I have always found fly-fishing to be an empowering channel for helping communities reconnect to the outdoors and the natural world. My journey of using fly-fishing to connect to local communities began in India, where I shared my passion for fly-fishing with local communities that inhabited the river’s edge. My aim there was to inspire a love for the Golden Mahseer, an indigenous, bio-indicator, freshwater-fish – found in the Himalayan foothills, and fostering protection for their surrounding watersheds. In order to protect the fish of my dreams, I learned it is important to support a natural way of living that has nurtured healthy ecosystems for centuries.
Now in a totally new landscape – I find myself in the heart of America’s political capital, Washington DC. The surrounding areas are largely concrete jungles compared to my previous Himalayan home, but still I find hidden natural gems surrounding the Anacostia and Potomac River.
One of those gems is Kingman Island, led by watershed champion – Lee Cain of Living Classrooms. Kingman Island, once a landfill site, is now a rehabilitated island with a small oasis of wetlands that creates the ideal breeding ground for local aquatic-life.
What was my call to this urban angling adventure? My wife and TT partner Aikta recently reconnected with the amazing and soulfully rich organization, Life Pieces to Masterpiece (LPTM). LPTM is an arts and human development non-profit located in Northeast DC – Ward 8 (known as an underserved area). LPTM provides opportunities specifically to African American males, ages 3-25, to discover and activate their innate creative abilities to change challenges into possibilities.
LPTM was looking for opportunities to connect the young men more deeply to the natural world, so I decided to put my FFF casting instructional-abilities to the test and participated in LPTM’s annual summer program – “Connecting Communities Across the Globe”.
Like any meaningful expedition or angling-pilgrimage, this too began with an intention. In my eyes, this was a magnificent opportunity to revitalize fly-fishing for future generations among a population that has historically had very little exposure to fly fishing. It was also an opportunity to demonstrate to them how fly fishing can be a catalyst for our deepest connections to the natural world.
I know that connection well. I’ve experienced it personally and I’ve witnessed it among India’s first-generation fly-fishing guides – all from local indigenous river-communities – whom I had the privilege of training. I know fly fishing not only creates livelihoods for locals, but most importantly it cultivates local watershed conservation leaders.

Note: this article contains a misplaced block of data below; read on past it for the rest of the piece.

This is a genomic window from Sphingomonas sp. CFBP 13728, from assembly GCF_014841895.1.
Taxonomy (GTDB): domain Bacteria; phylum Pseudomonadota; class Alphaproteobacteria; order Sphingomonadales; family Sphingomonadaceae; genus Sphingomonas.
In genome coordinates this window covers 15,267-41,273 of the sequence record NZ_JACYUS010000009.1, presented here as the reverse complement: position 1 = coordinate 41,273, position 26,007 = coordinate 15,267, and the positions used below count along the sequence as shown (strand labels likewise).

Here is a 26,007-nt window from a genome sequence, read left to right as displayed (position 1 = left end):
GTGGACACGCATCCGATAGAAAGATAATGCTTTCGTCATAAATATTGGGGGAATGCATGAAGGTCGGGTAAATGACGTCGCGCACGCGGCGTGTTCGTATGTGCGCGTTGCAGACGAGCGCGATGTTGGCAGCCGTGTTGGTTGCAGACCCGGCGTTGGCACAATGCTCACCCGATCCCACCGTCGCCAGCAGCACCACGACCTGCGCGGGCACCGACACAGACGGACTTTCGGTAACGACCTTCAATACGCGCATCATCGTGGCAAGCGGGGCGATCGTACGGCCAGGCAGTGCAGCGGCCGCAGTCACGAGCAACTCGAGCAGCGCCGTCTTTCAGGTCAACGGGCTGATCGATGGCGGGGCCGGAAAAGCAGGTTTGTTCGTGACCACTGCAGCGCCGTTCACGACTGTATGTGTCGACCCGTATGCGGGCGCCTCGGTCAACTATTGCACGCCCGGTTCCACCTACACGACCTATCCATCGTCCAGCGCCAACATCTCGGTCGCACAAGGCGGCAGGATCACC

My intention was inspired by my short interaction with legendary fly-casting instructor Lefty Kreh during my FFF graduation-ceremony. He spoke about the dilemma of the fly-fishing industry. Simply put, there is not enough new-generation participation. So I thought, why not bring the spark of fly fishing to our youth, and specifically to youth in urban environments that are looking for meaningful ways to connect to their local environment?
So off I went, intention clear, doing my best to plant the seed of fly-fishing in these young men. We began with some on the ground casting basics, and then one-by-one, I took them out onto the river via canoe and we put our practice to the test – cruising around in canoes provided by Living Classrooms. The landscape was surprisingly quiet and serene, despite it’s urban surroundings. We saw Egrets and Great Blue Herons while we rolled a cast out to just about anything we saw move in the water. Watching the young men be still and practice tuning into the environment was very rewarding. I found them very attentive and eager to perfect their casting skills and to learn more about the eco-system to perfect their fly fishing skills. At the end of the day during their reflection circle some of the boys shared that fly fishing taught them perseverance and patience! What amazing insights after only a few hours on the river! That is the power of fly fishing. That is the power of spending time in the outdoors.
After our day together, LPTM created paintings using their signature art style – all are collective creations that use scraps of painted canvas sewn together to create their images. Really cool stuff! Check out some of the paintings they made about our day together! What amazing young men! Spending that day together inspired a lot in me and I’m looking forward to more opportunities in the future.